HB1010 and Se­nate Bill

2 would re­quire phar­macy ben­e­fit man­agers to con­tract with a suf­fi­cient num­ber of drug­stores, not in­clud­ing mail-or­der ser­vices, to pro­vide “con­ve­nient pa­tient ac­cess.”

The In­sur­ance De­part­ment would be al­lowed to re­view the com­pa­nies’ re­im­burse­ment rates to en­sure they are ad­e­quate to main­tain such net­works.

The de­part­ment also would be au­tho­rized to en­force Act 900 of 2015, which pro­hibits phar­macy ben­e­fit man­agers from pay­ing af­fil­i­ated drug­stores more than they pay other phar­ma­cies for the same pre­scrip­tion. (CVS Care­mark is af­fil­i­ated with the CVS phar­macy chain.)

The 2015 law also bars phar­macy ben­e­fit man­agers from pay­ing phar­ma­cies a lower price than the whole­sale cost of a drug.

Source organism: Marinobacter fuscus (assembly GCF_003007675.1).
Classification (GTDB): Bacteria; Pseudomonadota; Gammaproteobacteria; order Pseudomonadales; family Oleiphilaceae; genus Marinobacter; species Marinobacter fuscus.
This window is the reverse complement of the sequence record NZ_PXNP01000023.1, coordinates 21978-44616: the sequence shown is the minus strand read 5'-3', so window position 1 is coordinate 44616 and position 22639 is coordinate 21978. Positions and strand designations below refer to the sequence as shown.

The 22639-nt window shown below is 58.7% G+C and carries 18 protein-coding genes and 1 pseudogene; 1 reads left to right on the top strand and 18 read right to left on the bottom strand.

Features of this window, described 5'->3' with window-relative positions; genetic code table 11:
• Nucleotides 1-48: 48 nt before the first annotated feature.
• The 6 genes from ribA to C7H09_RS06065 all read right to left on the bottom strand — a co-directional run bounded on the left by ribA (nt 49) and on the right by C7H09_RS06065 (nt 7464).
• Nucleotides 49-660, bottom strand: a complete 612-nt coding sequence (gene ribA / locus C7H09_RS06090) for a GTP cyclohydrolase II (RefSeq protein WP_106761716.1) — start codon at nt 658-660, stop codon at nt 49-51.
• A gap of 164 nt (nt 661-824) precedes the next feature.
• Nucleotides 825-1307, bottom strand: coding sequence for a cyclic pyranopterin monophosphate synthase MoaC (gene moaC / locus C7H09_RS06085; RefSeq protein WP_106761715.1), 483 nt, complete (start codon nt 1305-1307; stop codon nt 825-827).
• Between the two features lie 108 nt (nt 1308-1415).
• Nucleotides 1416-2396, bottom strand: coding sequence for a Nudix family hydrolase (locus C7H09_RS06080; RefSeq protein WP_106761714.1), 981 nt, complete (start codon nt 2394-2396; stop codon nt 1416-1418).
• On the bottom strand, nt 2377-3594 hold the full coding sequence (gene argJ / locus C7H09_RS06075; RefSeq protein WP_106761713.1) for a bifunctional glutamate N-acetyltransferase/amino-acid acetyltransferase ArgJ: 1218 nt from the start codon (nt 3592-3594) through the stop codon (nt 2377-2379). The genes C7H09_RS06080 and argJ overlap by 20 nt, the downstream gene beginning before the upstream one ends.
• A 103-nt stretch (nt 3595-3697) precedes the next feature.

Cur­rently, a vi­o­la­tion of Act 900 is con­sid­ered a “de­cep­tive and un­con­scionable trade prac­tice,” which is a mis­de­meanor pun­ish­able by up to a year in jail and can also be the ba­sis for a law­suit by the state at­tor­ney gen­eral.

At­tor­ney Gen­eral Leslie Rut­ledge said Tues­day that she is in­ves­ti­gat­ing whether phar­macy ben­e­fit man­agers have vi­o­lated state laws.

The bills also would pro­hibit phar­macy ben­e­fit man­agers from in­clud­ing “gag clauses” in con­tracts that limit phar­ma­cists’ abil­ity to pro­vide in­for­ma­tion to gov­ern­ment of­fi­cials or tell cus­tomers about cheaper op­tions for buy­ing a drug.

The law would ap­ply to plans sold by in­sur­ance com­pa­nies to in­di­vid­u­als and em­ploy­ers but not to com­pa­nies that fund their own em­ployee health plans. Those plans are reg­u­lated by the U.S. De­part­ment of La­bor.

Arkansas Demo­crat-Gazette/STA­TON BREIDENTHAL

“There was a large out­cry from phar­ma­cies all across the spec­trum that wanted us to in­ter­vene and do some­thing,” Rep. Michelle Gray said Tues­day in pre­sent­ing her bill.